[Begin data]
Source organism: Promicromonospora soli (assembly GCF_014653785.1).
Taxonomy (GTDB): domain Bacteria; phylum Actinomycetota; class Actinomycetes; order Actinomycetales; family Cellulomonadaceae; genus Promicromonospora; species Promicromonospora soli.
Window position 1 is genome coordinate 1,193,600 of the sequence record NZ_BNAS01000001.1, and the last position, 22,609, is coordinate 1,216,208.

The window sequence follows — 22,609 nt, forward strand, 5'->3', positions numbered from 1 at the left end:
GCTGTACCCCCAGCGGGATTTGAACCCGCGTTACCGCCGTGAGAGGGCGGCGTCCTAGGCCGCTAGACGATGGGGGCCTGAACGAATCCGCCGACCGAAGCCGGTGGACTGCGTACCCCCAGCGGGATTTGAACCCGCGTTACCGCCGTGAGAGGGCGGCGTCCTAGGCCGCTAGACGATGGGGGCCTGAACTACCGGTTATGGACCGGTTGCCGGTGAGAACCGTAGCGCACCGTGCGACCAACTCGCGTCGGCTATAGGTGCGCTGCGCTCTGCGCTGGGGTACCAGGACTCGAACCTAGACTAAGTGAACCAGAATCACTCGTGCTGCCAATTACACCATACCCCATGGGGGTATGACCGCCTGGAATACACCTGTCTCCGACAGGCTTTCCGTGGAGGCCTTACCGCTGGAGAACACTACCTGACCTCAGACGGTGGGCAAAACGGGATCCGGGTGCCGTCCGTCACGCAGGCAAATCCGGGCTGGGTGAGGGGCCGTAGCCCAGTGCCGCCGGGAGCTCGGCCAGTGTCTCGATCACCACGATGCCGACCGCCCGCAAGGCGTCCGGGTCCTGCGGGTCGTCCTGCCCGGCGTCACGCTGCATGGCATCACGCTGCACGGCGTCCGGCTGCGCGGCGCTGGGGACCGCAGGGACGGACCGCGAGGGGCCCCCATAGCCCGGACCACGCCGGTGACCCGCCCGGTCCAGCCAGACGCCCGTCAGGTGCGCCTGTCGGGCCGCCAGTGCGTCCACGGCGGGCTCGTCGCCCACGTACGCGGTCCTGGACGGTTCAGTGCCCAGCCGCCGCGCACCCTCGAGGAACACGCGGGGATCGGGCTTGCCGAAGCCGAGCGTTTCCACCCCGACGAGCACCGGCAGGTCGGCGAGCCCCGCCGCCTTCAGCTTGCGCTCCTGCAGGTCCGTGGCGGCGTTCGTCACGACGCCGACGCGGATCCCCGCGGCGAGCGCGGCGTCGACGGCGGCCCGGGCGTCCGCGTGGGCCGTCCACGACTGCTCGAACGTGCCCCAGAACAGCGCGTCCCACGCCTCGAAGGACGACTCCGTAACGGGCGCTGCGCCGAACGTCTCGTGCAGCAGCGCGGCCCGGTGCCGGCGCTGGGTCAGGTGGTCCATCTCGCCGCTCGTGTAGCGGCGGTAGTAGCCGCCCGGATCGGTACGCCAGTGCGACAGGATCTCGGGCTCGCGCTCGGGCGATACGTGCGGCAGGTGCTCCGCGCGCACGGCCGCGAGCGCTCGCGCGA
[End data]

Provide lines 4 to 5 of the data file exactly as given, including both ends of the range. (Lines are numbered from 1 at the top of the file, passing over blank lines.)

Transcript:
The window sequence follows — 22,609 nt, forward strand, 5'->3', positions numbered from 1 at the left end:
GCTGTACCCCCAGCGGGATTTGAACCCGCGTTACCGCCGTGAGAGGGCGGCGTCCTAGGCCGCTAGACGATGGGGGCCTGAACGAATCCGCCGACCGAAGCCGGTGGACTGCGTACCCCCAGCGGGATTTGAACCCGCGTTACCGCCGTGAGAGGGCGGCGTCCTAGGCCGCTAGACGATGGGGGCCTGAACTACCGGTTATGGACCGGTTGCCGGTGAGAACCGTAGCGCACCGTGCGACCAACTCGCGTCGGCTATAGGTGCGCTGCGCTCTGCGCTGGGGTACCAGGACTCGAACCTAGACTAAGTGAACCAGAATCACTCGTGCTGCCAATTACACCATACCCCATGGGGGTATGACCGCCTGGAATACACCTGTCTCCGACAGGCTTTCCGTGGAGGCCTTACCGCTGGAGAACACTACCTGACCTCAGACGGTGGGCAAAACGGGATCCGGGTGCCGTCCGTCACGCAGGCAAATCCGGGCTGGGTGAGGGGCCGTAGCCCAGTGCCGCCGGGAGCTCGGCCAGTGTCTCGATCACCACGATGCCGACCGCCCGCAAGGCGTCCGGGTCCTGCGGGTCGTCCTGCCCGGCGTCACGCTGCATGGCATCACGCTGCACGGCGTCCGGCTGCGCGGCGCTGGGGACCGCAGGGACGGACCGCGAGGGGCCCCCATAGCCCGGACCACGCCGGTGACCCGCCCGGTCCAGCCAGACGCCCGTCAGGTGCGCCTGTCGGGCCGCCAGTGCGTCCACGGCGGGCTCGTCGCCCACGTACGCGGTCCTGGACGGTTCAGTGCCCAGCCGCCGCGCACCCTCGAGGAACACGCGGGGATCGGGCTTGCCGAAGCCGAGCGTTTCCACCCCGACGAGCACCGGCAGGTCGGCGAGCCCCGCCGCCTTCAGCTTGCGCTCCTGCAGGTCCGTGGCGGCGTTCGTCACGACGCCGACGCGGATCCCCGCGGCGAGCGCGGCGTCGACGGCGGCCCGGGCGTCCGCGTGGGCCGTCCACGACTGCTCGAACGTGCCCCAGAACAGCGCGTCCCACGCCTCGAAGGACGACTCCGTAACGGGCGCTGCGCCGAACGTCTCGTGCAGCAGCGCGGCCCGGTGCCGGCGCTGGGTCAGGTGGTCCATCTCGCCGCTCGTGTAGCGGCGGTAGTAGCCGCCCGGATCGGTACGCCAGTGCGACAGGATCTCGGGCTCGCGCTCGGGCGATACGTGCGGCAGGTGCTCCGCGCGCACGGCCGCGAGCGCTCGCGCGA